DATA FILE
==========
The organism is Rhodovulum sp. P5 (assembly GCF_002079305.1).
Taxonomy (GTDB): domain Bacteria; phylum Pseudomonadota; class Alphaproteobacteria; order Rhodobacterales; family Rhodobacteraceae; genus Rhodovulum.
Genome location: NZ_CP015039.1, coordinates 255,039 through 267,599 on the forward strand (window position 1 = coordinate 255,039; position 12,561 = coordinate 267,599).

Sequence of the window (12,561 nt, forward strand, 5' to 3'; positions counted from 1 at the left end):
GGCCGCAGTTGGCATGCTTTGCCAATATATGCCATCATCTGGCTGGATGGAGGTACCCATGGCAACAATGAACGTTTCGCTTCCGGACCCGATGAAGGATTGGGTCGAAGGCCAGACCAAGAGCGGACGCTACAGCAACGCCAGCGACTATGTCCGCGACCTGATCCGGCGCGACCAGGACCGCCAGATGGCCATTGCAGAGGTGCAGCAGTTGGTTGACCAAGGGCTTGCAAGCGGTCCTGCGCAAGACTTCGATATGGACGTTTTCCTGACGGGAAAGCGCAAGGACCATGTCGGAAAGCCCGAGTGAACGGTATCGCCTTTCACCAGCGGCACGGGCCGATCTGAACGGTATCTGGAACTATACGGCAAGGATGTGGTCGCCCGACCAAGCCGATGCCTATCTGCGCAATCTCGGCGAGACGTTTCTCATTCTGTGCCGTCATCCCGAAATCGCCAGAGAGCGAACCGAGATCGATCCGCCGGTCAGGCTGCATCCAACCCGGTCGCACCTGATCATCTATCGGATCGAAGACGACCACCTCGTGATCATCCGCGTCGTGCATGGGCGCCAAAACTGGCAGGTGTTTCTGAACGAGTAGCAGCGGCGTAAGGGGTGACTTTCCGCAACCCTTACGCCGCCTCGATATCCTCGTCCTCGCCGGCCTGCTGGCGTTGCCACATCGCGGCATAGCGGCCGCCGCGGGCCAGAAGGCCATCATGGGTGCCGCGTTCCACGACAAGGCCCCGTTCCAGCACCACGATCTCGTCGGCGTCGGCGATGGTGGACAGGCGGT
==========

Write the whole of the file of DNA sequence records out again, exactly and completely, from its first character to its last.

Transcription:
The organism is Rhodovulum sp. P5 (assembly GCF_002079305.1).
Taxonomy (GTDB): domain Bacteria; phylum Pseudomonadota; class Alphaproteobacteria; order Rhodobacterales; family Rhodobacteraceae; genus Rhodovulum.
Genome location: NZ_CP015039.1, coordinates 255,039 through 267,599 on the forward strand (window position 1 = coordinate 255,039; position 12,561 = coordinate 267,599).

Sequence of the window (12,561 nt, forward strand, 5' to 3'; positions counted from 1 at the left end):
GGCCGCAGTTGGCATGCTTTGCCAATATATGCCATCATCTGGCTGGATGGAGGTACCCATGGCAACAATGAACGTTTCGCTTCCGGACCCGATGAAGGATTGGGTCGAAGGCCAGACCAAGAGCGGACGCTACAGCAACGCCAGCGACTATGTCCGCGACCTGATCCGGCGCGACCAGGACCGCCAGATGGCCATTGCAGAGGTGCAGCAGTTGGTTGACCAAGGGCTTGCAAGCGGTCCTGCGCAAGACTTCGATATGGACGTTTTCCTGACGGGAAAGCGCAAGGACCATGTCGGAAAGCCCGAGTGAACGGTATCGCCTTTCACCAGCGGCACGGGCCGATCTGAACGGTATCTGGAACTATACGGCAAGGATGTGGTCGCCCGACCAAGCCGATGCCTATCTGCGCAATCTCGGCGAGACGTTTCTCATTCTGTGCCGTCATCCCGAAATCGCCAGAGAGCGAACCGAGATCGATCCGCCGGTCAGGCTGCATCCAACCCGGTCGCACCTGATCATCTATCGGATCGAAGACGACCACCTCGTGATCATCCGCGTCGTGCATGGGCGCCAAAACTGGCAGGTGTTTCTGAACGAGTAGCAGCGGCGTAAGGGGTGACTTTCCGCAACCCTTACGCCGCCTCGATATCCTCGTCCTCGCCGGCCTGCTGGCGTTGCCACATCGCGGCATAGCGGCCGCCGCGGGCCAGAAGGCCATCATGGGTGCCGCGTTCCACGACAAGGCCCCGTTCCAGCACCACGATCTCGTCGGCGTCGGCGATGGTGGACAGGCGGT